- August 31st, 2008
- in Yachting
If you’ve been out on the water for any period of time in the last 15 years, whether as captain, crew or simply one of the many people from around the world enjoying a boating vacation, it is impossible that you have not noticed the major increase in catamarans on the water. Although the boom in the catamaran industry has taken place all over the globe, no place is it more evident than in the British Virgin Islands.
It has had an incredible impact on the charter boat business. This was apparent at the last two prominent boat shows that took place on Tortola—The Charter Yacht Society Boat Show (last November) and The CharterPort BVI Boat Show (this past May). Out of close to one hundred boats on display for visiting yacht brokers during these events, 75 per cent were catamarans of various varieties!
While neither endorsing catamarans nor denouncing monohulls (I like both), there is no denying the popularity of the cats. At the same time, we all know that if you are a traditional sailing enthusiast (a sailboat is a sailboat is a sailboat), only one boat will do, and that means a monohull in one form or another. It is just a matter of whether you prefer “lead-free” sailing (no keels) or “bury the rail in the water” sailing.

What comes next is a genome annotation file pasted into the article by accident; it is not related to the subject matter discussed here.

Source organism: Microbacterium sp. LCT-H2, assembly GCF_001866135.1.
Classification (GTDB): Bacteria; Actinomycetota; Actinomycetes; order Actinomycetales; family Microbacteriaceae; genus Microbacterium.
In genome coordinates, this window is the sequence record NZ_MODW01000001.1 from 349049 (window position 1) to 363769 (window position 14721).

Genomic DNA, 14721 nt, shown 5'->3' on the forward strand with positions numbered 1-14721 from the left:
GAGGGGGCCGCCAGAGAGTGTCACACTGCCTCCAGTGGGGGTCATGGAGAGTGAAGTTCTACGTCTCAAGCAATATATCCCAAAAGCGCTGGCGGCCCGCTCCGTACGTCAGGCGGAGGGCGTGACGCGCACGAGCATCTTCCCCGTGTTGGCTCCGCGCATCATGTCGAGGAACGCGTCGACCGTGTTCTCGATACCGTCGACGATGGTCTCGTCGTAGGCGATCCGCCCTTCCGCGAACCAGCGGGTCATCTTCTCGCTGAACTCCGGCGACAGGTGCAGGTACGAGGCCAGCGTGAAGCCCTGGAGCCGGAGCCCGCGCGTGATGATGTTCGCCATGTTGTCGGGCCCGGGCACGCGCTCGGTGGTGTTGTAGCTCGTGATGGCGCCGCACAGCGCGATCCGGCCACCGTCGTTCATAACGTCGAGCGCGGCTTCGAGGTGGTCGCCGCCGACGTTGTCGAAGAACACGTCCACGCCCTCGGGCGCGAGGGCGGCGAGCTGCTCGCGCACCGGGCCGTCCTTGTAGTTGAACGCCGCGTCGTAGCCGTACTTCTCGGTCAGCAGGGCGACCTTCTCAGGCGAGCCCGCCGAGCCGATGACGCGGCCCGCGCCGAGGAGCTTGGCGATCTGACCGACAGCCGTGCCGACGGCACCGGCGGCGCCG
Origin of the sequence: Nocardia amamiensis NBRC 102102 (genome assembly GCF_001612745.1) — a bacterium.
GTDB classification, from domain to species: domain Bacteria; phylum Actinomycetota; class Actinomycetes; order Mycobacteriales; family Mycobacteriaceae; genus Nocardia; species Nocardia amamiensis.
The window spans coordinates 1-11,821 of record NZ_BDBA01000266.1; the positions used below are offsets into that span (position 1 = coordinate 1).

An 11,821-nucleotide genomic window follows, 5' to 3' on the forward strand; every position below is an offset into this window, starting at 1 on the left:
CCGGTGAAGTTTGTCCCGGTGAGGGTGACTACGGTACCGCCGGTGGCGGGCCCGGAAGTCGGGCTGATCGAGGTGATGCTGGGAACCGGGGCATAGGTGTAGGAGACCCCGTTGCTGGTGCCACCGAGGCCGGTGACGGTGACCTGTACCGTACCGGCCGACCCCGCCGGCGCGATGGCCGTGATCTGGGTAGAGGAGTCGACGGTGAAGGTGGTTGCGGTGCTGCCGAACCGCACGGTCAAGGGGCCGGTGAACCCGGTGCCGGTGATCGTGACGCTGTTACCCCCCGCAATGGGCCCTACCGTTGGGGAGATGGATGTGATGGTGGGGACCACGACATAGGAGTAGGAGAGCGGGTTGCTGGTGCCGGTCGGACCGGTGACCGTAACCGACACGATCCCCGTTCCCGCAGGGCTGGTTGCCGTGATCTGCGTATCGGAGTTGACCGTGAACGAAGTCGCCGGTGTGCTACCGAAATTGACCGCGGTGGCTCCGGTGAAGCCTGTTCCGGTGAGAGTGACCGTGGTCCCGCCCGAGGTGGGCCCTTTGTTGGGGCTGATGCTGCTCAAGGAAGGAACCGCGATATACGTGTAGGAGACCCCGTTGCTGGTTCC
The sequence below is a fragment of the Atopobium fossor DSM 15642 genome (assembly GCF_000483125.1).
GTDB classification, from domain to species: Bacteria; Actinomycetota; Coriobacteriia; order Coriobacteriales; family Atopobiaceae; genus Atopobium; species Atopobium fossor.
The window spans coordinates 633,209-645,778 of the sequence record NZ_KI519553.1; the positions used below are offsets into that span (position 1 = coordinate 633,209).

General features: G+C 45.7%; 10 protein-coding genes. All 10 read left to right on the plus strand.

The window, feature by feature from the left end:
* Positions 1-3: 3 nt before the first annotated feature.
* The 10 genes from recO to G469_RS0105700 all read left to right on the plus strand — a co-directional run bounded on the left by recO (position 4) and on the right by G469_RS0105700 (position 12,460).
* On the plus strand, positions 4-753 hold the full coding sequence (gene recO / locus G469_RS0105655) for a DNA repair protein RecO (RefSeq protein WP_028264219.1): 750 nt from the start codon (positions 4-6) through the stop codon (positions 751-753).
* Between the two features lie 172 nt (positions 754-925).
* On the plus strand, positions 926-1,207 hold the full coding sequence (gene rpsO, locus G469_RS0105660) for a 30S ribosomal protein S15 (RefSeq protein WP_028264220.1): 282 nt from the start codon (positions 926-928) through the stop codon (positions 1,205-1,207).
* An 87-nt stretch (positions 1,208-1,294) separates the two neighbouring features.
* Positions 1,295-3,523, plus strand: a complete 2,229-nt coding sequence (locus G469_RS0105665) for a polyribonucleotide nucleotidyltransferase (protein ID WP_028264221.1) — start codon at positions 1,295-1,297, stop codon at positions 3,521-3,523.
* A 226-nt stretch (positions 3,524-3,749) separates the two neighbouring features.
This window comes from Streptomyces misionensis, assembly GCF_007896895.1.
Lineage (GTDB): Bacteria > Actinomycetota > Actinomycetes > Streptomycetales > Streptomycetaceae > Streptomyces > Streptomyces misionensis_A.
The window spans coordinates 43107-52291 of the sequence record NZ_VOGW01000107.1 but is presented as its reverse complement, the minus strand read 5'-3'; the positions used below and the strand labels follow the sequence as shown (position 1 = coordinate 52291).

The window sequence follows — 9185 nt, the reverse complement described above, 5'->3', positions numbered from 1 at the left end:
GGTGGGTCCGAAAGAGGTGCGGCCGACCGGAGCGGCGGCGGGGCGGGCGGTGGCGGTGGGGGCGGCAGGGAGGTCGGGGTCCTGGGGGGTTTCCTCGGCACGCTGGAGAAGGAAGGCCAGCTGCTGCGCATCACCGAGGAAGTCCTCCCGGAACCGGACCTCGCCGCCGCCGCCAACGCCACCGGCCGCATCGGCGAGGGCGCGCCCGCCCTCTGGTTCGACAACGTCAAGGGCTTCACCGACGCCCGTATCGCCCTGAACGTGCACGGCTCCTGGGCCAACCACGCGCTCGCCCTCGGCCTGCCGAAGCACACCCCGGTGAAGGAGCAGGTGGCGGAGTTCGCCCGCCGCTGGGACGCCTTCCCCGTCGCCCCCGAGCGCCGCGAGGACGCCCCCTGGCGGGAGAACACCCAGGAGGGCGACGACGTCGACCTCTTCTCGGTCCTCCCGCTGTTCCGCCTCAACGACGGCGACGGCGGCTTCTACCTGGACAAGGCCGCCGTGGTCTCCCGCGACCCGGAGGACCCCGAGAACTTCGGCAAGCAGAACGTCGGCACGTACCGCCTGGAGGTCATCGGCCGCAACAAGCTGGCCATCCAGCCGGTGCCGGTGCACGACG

Reasons for the upsurge in catamaran popularity are many and varied. Most that are designed and built for the charter trade have spacious salons, walk-in staterooms, practical galleys and sufficient storage space. In addition, the large cockpits, flat decks and forward trampoline area make for a good time while outside. Driving and manoeuvring the vessel can also be somewhat easier, especially if you are familiar with using twin screws.
A few potentially negative qualities associated with cats are the typically higher purchase price, the fact that most marina slips were originally designed to fit monohulls (think more expensive slip fees), and the fact that, once again, you are sailing without a keel (knowing when and how to reef your sails is extremely important).
Ultimately, it comes down to the fact that there is really no perfect boat, but for the most part, they are all a lot of fun. Whichever one you choose, one hull or two, get out there and enjoy yourself!